After her 21st birthday party — what should have been one of the happiest moments of her life — Ericka Murria was raped by a friend of her boyfriend’s.
As soon as she got home, Ericka called an ambulance and had a rape kit done — a process that can be humiliating and invasive for survivors but can also be incredibly helpful in identifying suspects, solving crimes and preventing future assaults. Ericka’s father was waiting for her at the other side of the door.
She distinctly remembers an officer’s response when her father asked how long it would take for her rape kit to be analyzed. “He said, ‘I’m just going to be honest. Nothing’s going to happen,’” Ericka remembers.
And he was right. For more than a decade, Ericka’s rape kit — DNA evidence of the crime — went untouched.
Ericka’s is not a rare case. It’s only one story of many that take center stage in “I Am Evidence,” HBO’s 2018 documentary about the hundreds of thousands of rape kits that sit untested in police departments or storage facilities around the country in what is known as the rape kit backlog. The film follows four survivors whose rape kits went untested for years as they navigate the justice system that so often fails them.
We like to believe that crime shows like "Law & Order SVU" are real life: After an assault, the survivor does a rape kit, detectives test the DNA and the rapist is arrested, convicted of their crimes and sent to prison. But the reality lines up much more closely with our understanding of rape culture. Instead of survivors making their way through the justice system, it turns its back on them, and their untested rape kits sit on shelves, overflowing from storage in police stations into abandoned city warehouses, doomed to wait in line behind the thousands in front of them, or not to be tested at all.
Officials on the law enforcement end in “I Am Evidence” say that part of the reason the backlog exists and is growing is due to lack of funding and resources to test all of the kits and track down the perpetrators. But let’s remember the real reason the backlog exists in the first place: the fact the rape culture in which we live does not allow rape to be taken as seriously as other crimes. It’s culture of not believing survivors, blaming them for what happened to them and literally putting their cases on the shelf.
In “I Am Evidence,” Rebecca Campbell, a professor of psychology at Michigan State University, discusses what she saw when she looked at police reports of sexual assaults. “It’s pretty clear they did not believe the victims," she says. "They fundamentally did not believe what happened to them was a crime, did not believe what happened to them merited their attention. We read police reports where victims were called bitches, hoes, whores, heifers.”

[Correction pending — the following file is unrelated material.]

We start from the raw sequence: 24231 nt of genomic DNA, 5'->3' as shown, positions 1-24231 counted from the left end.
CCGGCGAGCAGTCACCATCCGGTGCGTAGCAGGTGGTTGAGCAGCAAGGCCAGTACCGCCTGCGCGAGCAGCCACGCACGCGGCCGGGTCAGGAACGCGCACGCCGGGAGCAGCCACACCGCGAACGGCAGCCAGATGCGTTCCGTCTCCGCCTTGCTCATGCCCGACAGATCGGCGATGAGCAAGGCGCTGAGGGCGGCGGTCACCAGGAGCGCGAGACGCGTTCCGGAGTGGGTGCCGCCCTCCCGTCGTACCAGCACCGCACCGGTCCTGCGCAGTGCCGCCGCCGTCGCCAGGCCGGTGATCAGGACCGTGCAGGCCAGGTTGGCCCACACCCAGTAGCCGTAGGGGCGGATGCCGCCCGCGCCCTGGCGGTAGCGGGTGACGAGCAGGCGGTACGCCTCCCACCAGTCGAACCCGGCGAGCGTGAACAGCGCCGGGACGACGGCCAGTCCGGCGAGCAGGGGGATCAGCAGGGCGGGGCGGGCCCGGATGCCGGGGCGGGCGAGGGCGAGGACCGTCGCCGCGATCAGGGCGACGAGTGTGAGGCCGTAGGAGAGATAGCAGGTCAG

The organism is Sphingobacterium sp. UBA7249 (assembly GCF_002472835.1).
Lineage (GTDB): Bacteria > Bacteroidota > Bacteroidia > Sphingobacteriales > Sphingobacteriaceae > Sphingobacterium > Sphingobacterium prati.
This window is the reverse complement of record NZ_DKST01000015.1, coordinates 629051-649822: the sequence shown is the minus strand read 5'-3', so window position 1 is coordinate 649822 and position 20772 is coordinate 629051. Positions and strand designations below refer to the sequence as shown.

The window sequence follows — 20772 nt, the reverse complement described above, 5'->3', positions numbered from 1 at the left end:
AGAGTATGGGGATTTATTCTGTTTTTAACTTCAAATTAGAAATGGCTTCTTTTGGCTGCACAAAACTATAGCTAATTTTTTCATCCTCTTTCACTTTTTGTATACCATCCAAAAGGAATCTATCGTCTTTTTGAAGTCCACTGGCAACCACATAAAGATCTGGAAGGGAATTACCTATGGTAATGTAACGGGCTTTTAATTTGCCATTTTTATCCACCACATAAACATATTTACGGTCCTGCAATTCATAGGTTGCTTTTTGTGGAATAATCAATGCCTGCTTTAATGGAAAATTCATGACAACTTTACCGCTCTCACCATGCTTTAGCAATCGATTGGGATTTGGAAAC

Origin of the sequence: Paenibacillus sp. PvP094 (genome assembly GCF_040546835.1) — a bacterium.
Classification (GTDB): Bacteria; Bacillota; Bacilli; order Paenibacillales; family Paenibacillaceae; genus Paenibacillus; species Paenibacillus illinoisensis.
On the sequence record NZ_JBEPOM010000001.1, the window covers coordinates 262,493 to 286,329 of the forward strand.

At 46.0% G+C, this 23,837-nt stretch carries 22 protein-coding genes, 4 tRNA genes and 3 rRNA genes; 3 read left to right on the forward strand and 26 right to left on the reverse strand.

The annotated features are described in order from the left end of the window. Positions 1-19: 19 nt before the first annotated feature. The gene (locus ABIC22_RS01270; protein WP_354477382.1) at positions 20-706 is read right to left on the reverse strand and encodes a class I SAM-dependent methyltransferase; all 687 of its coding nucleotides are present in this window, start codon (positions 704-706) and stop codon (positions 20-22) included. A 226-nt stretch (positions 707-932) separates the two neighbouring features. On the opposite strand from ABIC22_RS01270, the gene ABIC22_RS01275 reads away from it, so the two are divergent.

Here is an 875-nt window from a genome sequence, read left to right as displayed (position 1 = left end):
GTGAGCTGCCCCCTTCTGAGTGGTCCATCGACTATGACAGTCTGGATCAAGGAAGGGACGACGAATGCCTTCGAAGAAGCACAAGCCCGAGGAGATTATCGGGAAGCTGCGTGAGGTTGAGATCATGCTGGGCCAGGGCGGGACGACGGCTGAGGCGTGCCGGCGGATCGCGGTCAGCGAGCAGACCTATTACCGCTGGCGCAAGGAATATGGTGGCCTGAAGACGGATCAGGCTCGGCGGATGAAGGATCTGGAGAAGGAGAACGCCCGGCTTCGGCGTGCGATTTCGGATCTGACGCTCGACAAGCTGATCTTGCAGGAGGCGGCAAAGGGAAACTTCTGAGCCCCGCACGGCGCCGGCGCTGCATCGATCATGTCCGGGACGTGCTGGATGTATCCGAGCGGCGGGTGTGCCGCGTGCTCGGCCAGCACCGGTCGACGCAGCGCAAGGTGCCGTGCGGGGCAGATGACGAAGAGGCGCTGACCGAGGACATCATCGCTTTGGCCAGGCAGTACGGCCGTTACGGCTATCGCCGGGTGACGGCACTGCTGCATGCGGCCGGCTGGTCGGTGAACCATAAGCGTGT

It’s impossible to know how many rape kits are still sitting in storage facilities waiting to be tested because most jurisdictions don’t keep track and there is no federal law mandating or tracking the testing of rape kits, but the numbers estimated to be more than 200,000 and counting, with many that go back decades.
But things are changing. Across the country, states are beginning to chip away at the backlog and test the untested rape kits; some states are even making real reforms, including our state of New Hampshire.
Early this month, our congressional representatives announced $650,261 in grants from the National Institute of Justice to support survivors of sexual assault, specifically toward ending the rape kit backlog. About half of the funds will benefit the reduction of sexual assault and rape kit backlogs, and the other half will help initiate a tracking program for sexual assault kits. It’s a big step for New Hampshire, a state where we have no idea how many untested rape kits there are because there is no tracking system.
Although Ericka Murria’s rape kit was eventually tested more than a decade after her assault and a DNA match was found, it didn’t mean there would be a conviction. Her perpetrator was found not guilty for his crimes. Even though the evidence was there, and after years, Ericka finally had proof, it wasn’t enough. But she also proves that there is life after trauma, even after the justice system turns its back on you.
“I am evidence that there is more to that box. There is a human being there. It is not just a kit. This is a person,” Ericka says.
Join SHARPP for a free community screening of “I Am Evidence” on Tuesday, Oct. 23, at 6:30 p.m. in McConnell 240, followed by a panel discussion forum. Trained SHARPP peer advocates will be present at the event.